14-18 Do all you have to do without grumbling or arguing, so that you may be God’s children, blameless, sincere and wholesome, living in a warped and diseased world, and shining there like lights in a dark place. For you hold in your hands the very word of life. Thus can you give me something to be proud of in the day of Christ, for I shall know then that I did not spend my energy in vain. Yes, and if it should happen that my life-blood is, so to speak, poured out upon the sacrifice and offering which your faith means to God, then I can still be very happy, and I can share my happiness with you all. I should like to feel that you could be glad about this too, and could share with me the happiness I speak of.
I am sending Epaphroditus with the letter, and Timothy later
19-24 But I hope in Jesus Christ that it will not be long before I can send Timothy to you, and then I shall be cheered by a first-hand account of you and your doings. I have nobody else with a genuine interest in your well-being. All the others seem to be wrapped up in their own affairs and do not really care for the business of Jesus Christ. But you know how Timothy has proved his worth, working with me for the Gospel like a son with his father. I hope to send him to you as soon as I can tell how things will work out for me, but God gives me some hope that it will not be long before I am able to come myself as well.
25-30 I have considered it desirable, however, to send you Epaphroditus. He has been to me brother, fellow-worker and comrade-in-arms, as well as being the messenger you sent to see to my wants. He has been home-sick for you, and was worried because he knew that you had heard that he was ill. Indeed he was ill, very dangerously ill, but God had mercy on him—and incidentally on me as well, so that I did not have the sorrow of losing him to add to my sufferings. I am particularly anxious, therefore, to send him to you so that when you see him again you may be glad, and to know of your joy will lighten my own sorrows. Welcome him in the Lord with great joy! You should hold men like him in highest honour, for his loyalty to Christ brought him very near death—he risked his life to do for me in person what distance prevented you all from doing.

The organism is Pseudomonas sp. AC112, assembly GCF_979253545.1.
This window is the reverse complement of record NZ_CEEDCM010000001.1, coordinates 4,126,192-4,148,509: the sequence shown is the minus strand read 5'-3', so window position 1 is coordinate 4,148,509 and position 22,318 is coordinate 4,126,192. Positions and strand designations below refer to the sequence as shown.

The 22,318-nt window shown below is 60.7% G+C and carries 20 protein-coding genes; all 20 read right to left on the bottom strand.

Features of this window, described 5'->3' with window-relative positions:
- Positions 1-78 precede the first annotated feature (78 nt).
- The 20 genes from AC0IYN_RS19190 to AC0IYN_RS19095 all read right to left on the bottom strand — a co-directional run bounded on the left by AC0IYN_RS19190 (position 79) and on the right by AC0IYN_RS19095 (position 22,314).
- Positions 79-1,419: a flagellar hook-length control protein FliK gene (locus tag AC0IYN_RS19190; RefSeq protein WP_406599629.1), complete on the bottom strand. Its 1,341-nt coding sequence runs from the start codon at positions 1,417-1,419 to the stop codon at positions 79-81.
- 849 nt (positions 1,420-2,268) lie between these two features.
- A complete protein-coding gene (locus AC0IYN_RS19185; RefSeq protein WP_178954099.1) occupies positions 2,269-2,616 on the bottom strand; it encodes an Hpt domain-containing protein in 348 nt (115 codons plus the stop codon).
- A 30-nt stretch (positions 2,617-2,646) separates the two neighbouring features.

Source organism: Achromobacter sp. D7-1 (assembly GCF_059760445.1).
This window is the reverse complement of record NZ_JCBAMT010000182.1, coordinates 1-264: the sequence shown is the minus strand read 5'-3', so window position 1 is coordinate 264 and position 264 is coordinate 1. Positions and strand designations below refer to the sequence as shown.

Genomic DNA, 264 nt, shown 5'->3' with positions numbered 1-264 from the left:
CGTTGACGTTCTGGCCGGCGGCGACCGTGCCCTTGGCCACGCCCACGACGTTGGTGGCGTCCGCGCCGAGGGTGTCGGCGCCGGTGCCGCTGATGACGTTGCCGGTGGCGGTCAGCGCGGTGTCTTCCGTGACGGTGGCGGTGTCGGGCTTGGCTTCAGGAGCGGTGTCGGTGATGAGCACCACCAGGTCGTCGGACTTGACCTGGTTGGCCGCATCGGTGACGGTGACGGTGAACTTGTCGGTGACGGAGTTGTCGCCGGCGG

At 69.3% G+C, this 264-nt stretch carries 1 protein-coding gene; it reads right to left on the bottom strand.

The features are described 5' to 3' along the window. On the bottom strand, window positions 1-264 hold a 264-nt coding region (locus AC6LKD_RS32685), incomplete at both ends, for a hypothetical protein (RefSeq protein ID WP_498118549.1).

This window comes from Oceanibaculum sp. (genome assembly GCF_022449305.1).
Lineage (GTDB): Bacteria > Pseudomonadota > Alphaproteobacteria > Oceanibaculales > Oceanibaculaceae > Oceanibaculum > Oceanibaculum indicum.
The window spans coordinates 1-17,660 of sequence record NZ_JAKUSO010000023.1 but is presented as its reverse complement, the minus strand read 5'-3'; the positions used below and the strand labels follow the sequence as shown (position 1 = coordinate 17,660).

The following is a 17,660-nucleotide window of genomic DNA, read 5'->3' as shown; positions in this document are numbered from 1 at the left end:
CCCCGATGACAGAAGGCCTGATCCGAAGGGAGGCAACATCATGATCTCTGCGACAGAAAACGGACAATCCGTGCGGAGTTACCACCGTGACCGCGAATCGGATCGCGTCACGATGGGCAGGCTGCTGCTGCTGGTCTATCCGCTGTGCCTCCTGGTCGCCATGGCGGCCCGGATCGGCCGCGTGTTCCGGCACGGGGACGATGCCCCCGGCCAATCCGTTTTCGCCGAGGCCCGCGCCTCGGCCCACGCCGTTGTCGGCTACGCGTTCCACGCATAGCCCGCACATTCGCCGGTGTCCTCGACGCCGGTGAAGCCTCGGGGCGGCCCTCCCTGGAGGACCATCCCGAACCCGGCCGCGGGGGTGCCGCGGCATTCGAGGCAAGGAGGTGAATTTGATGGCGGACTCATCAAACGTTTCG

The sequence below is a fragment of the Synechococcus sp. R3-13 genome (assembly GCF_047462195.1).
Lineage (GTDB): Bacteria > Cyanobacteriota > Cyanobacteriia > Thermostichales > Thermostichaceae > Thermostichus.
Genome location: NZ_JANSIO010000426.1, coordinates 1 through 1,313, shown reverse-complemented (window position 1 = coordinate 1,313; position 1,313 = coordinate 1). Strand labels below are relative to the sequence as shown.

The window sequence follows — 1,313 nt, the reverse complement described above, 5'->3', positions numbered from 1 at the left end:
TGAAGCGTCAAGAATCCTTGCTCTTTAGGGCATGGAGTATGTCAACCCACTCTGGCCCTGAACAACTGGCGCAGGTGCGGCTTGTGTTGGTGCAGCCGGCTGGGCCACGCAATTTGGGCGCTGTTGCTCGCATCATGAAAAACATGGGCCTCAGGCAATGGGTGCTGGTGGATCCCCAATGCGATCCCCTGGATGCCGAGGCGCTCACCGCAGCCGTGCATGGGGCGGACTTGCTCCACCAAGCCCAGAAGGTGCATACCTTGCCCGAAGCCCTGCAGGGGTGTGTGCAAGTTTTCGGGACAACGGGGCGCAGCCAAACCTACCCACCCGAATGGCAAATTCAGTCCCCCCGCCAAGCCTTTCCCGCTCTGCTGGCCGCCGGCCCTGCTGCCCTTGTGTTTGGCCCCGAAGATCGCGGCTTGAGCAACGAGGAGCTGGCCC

Paul also recognises the danger of worldly powers. Writing from his base in Ephesus to the believers in Philippi, he acknowledges the risks he takes as a missionary, including the possibility that he will be killed. His calm acceptance of this possibility can’t be viewed as grandstanding, since his actions, especially his extraordinary journeys in unknown territory bear out his words. Nor can he be viewed as an hysterical seeker of martyrdom. He enjoys his mission, he loves the people of the gentile churches, he remains focused and realistic.
The Philippian church had sent him financial support by the hand of one their number, a man called Epaphroditus, who had offered to become Paul’s personal assistant. As Paul already had assistance, he turned down this offer with gratitude. But it swiftly became evident that Epaphroditus was seriously ill. The people of the Ephesian church looked after him until he recovered. This mutual love and practical care amongst people divided by race, culture and geography would be unusual even today; then it was revolutionary. The young Christian churches had all the internationalist elan of Rome, but with practical goodness instead of violence, and equality instead of rigid hierarchy. This new community life proved stronger than the empire in which it was born. The same patient witness might be a valuable contribution to the uneasy world order today.